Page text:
On your computer open the newly installed Flash Tool Lite. Select the blue browse button in the top right hand corner and browse to the folder where you had previously extracted resinOS. This folder should be called something like
resin-myFleet-0.1.0-0.0.14. In this folder you should be able to find and select a file called
The flash tool will auto-detect the configurations for flashing, so you do not need to adjust any of the drop down menus. Your flash tool panel should look something like this:
Once you are satisfied you have selected the correct
FlashEdison.json file from the correct folder, you can click the
Start to Flash button in the bottom left of the flash tool. The flash tool will now try and detect if the Edison is plugged in.
At this point, plug your Edison into your computer using the micro usb cable.
Note: It is important that your Edison is connected via the OTG-USB port on the base board. If you are unsure of which micro usb port this is, have a look at this image.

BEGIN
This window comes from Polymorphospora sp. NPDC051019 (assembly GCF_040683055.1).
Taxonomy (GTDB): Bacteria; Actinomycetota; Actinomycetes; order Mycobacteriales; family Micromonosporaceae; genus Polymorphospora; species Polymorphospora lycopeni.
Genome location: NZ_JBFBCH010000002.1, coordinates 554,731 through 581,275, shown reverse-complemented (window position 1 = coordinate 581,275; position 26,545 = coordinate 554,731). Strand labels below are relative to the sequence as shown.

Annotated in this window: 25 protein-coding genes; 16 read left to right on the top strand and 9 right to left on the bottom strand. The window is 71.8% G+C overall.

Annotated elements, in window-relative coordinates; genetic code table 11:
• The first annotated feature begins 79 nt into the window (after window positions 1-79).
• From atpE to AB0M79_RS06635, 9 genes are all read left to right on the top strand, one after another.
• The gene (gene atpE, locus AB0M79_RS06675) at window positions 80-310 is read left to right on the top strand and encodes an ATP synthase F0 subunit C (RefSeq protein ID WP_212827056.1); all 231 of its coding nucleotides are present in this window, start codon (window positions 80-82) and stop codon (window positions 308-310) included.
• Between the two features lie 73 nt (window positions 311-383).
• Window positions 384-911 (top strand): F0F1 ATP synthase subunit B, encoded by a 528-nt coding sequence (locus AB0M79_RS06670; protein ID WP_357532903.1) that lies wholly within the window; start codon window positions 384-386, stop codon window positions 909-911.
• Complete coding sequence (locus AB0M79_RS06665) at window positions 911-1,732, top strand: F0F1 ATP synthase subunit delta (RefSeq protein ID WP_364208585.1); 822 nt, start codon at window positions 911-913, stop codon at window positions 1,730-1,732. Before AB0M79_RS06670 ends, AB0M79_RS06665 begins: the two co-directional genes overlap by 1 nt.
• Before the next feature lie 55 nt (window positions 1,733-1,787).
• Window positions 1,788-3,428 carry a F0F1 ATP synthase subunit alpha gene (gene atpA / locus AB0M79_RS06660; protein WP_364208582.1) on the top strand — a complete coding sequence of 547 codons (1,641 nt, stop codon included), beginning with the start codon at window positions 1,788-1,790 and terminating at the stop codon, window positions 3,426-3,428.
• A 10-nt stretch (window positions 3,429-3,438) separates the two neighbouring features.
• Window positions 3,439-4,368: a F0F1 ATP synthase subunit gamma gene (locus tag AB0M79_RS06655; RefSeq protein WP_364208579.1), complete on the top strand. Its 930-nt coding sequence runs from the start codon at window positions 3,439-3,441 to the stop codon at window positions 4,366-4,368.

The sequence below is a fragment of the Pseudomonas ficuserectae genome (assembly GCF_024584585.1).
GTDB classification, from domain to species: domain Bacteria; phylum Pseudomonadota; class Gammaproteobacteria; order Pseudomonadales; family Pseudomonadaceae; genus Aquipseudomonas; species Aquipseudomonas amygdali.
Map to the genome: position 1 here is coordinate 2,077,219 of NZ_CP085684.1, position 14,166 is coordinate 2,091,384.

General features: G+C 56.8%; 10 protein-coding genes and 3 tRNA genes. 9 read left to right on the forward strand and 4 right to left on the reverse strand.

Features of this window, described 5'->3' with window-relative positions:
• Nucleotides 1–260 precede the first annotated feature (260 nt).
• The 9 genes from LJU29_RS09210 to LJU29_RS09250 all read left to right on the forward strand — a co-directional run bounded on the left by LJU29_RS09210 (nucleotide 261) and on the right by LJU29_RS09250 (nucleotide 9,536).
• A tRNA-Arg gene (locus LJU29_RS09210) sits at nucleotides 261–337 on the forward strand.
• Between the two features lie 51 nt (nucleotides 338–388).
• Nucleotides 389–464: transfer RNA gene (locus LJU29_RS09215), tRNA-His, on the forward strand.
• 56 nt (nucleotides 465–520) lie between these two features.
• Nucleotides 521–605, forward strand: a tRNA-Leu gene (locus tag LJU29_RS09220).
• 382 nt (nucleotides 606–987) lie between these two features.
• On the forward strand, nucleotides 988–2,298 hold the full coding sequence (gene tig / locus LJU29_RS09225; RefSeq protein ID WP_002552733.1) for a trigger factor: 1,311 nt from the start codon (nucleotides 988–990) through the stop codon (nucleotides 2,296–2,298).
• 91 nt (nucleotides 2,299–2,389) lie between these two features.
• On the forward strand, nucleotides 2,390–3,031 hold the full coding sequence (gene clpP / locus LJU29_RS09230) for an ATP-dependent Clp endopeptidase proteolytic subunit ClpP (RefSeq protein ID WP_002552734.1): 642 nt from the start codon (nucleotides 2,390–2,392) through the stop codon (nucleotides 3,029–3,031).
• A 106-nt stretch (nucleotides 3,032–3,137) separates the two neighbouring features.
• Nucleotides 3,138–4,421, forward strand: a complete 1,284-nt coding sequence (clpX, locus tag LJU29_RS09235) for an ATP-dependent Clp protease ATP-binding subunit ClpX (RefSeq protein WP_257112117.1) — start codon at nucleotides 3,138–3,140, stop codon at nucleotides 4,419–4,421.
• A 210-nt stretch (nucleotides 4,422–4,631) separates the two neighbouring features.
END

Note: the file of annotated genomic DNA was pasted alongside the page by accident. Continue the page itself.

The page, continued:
Once your Edison is connected to the computer, the flash tool should auto-detect it. A device will appear in the central pane of the flash tool and you should see the progress of your Edison Firmware flashing.
Note: If you get stuck at this point or your device never shows up on the resin.io dashboard, please let us know over on our forums.
Once your Edison has reached 100% on the progress bar, the flashing process has completed, but the device still needs to reboot. Let your Edison sit for about 2 minutes.
After a successful firmware flash, you may get a warning pop-up. You can safely click
Alternative method of flashing Edison firmware for Mac OSX 10.11 - El Capitan
To use this method, you will need to have MacPorts installed on your system. Once MacPorts is installed, run the following in your terminal:
sudo port install dfu-util usbutils coreutils && sudo port activate dfu-util